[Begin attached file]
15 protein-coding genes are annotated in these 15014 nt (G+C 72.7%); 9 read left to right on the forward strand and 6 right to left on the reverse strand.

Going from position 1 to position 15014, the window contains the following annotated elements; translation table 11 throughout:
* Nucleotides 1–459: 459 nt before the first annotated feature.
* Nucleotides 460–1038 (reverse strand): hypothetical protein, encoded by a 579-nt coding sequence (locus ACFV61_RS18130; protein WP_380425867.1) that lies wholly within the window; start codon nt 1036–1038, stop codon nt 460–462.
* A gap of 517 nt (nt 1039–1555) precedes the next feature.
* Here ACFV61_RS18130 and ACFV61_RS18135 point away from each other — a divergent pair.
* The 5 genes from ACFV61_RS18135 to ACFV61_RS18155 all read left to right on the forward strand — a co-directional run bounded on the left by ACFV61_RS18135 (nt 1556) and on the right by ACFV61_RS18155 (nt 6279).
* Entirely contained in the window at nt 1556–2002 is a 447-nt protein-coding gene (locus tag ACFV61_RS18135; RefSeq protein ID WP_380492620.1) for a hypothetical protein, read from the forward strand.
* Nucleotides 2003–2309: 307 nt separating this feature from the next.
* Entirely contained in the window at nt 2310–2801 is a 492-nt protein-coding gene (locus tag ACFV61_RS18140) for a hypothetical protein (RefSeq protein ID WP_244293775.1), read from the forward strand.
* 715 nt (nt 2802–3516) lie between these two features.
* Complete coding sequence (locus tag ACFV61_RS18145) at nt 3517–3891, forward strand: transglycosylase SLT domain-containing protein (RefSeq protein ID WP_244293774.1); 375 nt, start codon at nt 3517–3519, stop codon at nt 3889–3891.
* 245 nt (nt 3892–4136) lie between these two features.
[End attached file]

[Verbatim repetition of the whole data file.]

15 protein-coding genes are annotated in these 15014 nt (G+C 72.7%); 9 read left to right on the forward strand and 6 right to left on the reverse strand.

Going from position 1 to position 15014, the window contains the following annotated elements; translation table 11 throughout:
* Nucleotides 1–459: 459 nt before the first annotated feature.
* Nucleotides 460–1038 (reverse strand): hypothetical protein, encoded by a 579-nt coding sequence (locus ACFV61_RS18130; protein WP_380425867.1) that lies wholly within the window; start codon nt 1036–1038, stop codon nt 460–462.
* A gap of 517 nt (nt 1039–1555) precedes the next feature.
* Here ACFV61_RS18130 and ACFV61_RS18135 point away from each other — a divergent pair.
* The 5 genes from ACFV61_RS18135 to ACFV61_RS18155 all read left to right on the forward strand — a co-directional run bounded on the left by ACFV61_RS18135 (nt 1556) and on the right by ACFV61_RS18155 (nt 6279).
* Entirely contained in the window at nt 1556–2002 is a 447-nt protein-coding gene (locus tag ACFV61_RS18135; RefSeq protein ID WP_380492620.1) for a hypothetical protein, read from the forward strand.
* Nucleotides 2003–2309: 307 nt separating this feature from the next.
* Entirely contained in the window at nt 2310–2801 is a 492-nt protein-coding gene (locus tag ACFV61_RS18140) for a hypothetical protein (RefSeq protein ID WP_244293775.1), read from the forward strand.
* 715 nt (nt 2802–3516) lie between these two features.
* Complete coding sequence (locus tag ACFV61_RS18145) at nt 3517–3891, forward strand: transglycosylase SLT domain-containing protein (RefSeq protein ID WP_244293774.1); 375 nt, start codon at nt 3517–3519, stop codon at nt 3889–3891.
* 245 nt (nt 3892–4136) lie between these two features.